Work starts on Chaffey Dam augmentation
Friday 10 October, 2014
Tamworth Region Mayor Col Murray has welcomed the start today of the $50 million Chaffey Dam safety upgrade and augmentation by the State Water Corporation.
He was at the dam for the official start to work along with Federal Minister for Agriculture and Member for New England Barnaby Joyce, NSW Minister for Natural Resources, Lands and Water Kevin Humphries, Member for Tamworth, Kevin Anderson and Water NSW CEO David Harris.
Cr Murray said the augmentation project is critical to ensure a viable Peel Valley irrigation industry and the long term security of Tamworth’s water supply.
“Tamworth and Peel Valley water users have been eagerly anticipating this project for years,” he said.
“In addition to improving water security for people in the Tamworth area, this project is expected to bring economic benefits to the region with a workforce of between approximately 20 and 50 people required over the two-year construction period.” Project funding includes $31.781M for augmentation from the Australian Government National Water Security Plan for Cities and Towns ($18.145M), the NSW Government ($9.668M) and Tamworth Regional Council ($3.968M).
It also includes $18.03 million from the NSW Government towards the dam safety upgrade component.
Mr Joyce said the project will increase the storage’s capacity from 62,000ML to 100,000ML to help secure the water supply for the city of Tamworth and Peel Valley water users.
“This project is an example of the regional water infrastructure investment needed to ensure regional Australia continues to prosper,” Mr Joyce said.
“The Australian Water Infrastructure Ministerial Working Group identified Chaffey Dam as a priority project and I am delighted to see the construction underway.”
Mr Humphries said the Chaffey project will increase the supply of reliable and affordable water to the region and help drought-proof the city into the future.
“The NSW Government is committed to building the State’s resilience to future droughts, and that commitment is being realised today with construction beginning on the Chaffey Dam augmentation,” Mr Humphries said.
“Through this work we are making sure our vital dam infrastructure is safe for the long-term and ensuring downward pressure on Peel Valley water prices by increasing over time the quantity of water available for trade.”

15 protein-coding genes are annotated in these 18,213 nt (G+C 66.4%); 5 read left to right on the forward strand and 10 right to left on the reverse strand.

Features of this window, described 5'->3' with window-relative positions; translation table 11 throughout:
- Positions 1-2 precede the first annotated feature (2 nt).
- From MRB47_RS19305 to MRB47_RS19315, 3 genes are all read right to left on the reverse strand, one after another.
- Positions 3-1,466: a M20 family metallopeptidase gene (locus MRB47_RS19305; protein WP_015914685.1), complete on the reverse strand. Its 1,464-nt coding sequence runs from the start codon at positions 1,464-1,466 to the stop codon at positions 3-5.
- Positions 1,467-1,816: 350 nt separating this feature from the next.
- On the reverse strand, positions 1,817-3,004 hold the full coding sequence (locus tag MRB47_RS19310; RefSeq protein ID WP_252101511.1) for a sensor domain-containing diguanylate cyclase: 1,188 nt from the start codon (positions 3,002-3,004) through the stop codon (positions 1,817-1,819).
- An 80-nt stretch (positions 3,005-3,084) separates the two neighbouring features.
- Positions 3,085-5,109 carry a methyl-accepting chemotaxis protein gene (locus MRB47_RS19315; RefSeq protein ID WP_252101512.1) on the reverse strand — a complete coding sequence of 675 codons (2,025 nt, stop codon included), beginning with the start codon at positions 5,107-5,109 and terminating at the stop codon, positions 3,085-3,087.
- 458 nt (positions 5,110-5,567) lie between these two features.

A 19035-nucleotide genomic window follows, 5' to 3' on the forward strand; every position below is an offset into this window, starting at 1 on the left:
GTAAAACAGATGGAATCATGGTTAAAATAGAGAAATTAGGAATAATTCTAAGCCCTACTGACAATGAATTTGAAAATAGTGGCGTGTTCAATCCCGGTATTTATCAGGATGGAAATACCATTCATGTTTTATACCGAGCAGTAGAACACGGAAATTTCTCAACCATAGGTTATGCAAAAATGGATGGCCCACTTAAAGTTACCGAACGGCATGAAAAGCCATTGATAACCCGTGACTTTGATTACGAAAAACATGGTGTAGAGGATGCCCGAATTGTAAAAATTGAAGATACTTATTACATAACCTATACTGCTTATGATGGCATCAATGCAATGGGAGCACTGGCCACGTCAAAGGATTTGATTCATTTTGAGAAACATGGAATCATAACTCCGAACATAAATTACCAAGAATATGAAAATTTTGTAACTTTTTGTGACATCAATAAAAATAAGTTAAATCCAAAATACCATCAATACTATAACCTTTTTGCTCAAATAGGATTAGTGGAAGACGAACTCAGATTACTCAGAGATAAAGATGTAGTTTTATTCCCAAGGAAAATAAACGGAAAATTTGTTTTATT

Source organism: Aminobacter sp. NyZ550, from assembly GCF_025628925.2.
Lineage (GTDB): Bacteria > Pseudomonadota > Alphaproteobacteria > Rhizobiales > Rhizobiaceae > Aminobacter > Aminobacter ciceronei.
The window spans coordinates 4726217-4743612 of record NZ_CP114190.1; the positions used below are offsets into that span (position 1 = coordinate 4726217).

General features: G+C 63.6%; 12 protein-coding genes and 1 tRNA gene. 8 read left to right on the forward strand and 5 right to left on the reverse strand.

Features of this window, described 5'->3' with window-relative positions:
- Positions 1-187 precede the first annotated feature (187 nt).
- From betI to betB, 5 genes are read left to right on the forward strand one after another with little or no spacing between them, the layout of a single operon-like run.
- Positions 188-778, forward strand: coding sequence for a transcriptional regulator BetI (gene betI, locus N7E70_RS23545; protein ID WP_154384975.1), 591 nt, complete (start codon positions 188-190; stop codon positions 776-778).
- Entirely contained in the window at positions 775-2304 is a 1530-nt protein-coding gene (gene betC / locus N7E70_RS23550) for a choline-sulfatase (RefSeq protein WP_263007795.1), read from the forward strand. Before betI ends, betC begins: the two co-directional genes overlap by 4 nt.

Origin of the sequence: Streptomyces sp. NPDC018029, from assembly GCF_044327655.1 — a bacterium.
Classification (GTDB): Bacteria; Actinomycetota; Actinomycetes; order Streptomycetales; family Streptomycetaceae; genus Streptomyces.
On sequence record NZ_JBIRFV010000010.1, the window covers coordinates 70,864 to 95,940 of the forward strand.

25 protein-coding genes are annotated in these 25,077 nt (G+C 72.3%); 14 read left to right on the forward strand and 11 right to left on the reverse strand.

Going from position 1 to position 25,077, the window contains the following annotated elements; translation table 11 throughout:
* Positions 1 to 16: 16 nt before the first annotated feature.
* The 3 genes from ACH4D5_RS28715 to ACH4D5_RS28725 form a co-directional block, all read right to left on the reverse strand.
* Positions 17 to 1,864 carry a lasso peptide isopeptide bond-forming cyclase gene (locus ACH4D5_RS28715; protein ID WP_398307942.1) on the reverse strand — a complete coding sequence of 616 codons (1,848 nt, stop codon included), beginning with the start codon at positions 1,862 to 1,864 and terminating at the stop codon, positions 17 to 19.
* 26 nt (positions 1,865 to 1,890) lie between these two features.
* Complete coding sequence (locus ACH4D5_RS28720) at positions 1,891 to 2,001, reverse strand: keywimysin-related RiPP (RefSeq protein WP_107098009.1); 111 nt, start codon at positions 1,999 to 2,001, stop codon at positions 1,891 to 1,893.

CEO of Water NSW – the entity combining State Water Corporation and Sydney Catchment Authority – David Harris said construction was expected to be completed in mid-2016.
“Construction will involve raising the dam wall with a reinforced earth embankment and parapet wall and raising the morning glory spillway,” Mr Harris said.
“The increased full supply level of the augmented dam will mean some roads, bridges and recreation facilities will need to be realigned or relocated.
“We have spoken to the community at length about this project through a comprehensive consultation process which will continue throughout construction to make sure any impacts are mitigated where possible.”
No Council funds for Chaffey Dam roadway
Wednesday 3 June, 2015
Tamworth Region Acting Mayor Russell Webb believes Tamworth Regional Council is “between a rock and a hard place” over the proposed partial closure of a road at Chaffey Dam.
Residents have expressed concern about plans to close a section of the Western Foreshore Road at Chaffey Dam.
Once the safety upgrade and augmentation work now underway at Chaffey Dam is completed, a 3.5 kilometre section of the Western Foreshore Road will be underwater when the water storage level reaches the Full Supply Level.
Cr Webb said the impact of the Chaffey Dam Augmentation on the road was first raised with Council by the then State Water in 2012.
“We were advised, and the matter was formally reported to Council at the time, the tendered cost of the augmentation of Chaffey Dam was above the budget for the project and State Water was looking at savings that could be made to allow the project to proceed,” he said. “One of those savings was to not proceed with the relocation of the Western Foreshore Road, part of which will be inundated with the new Full Supply Level of the dam.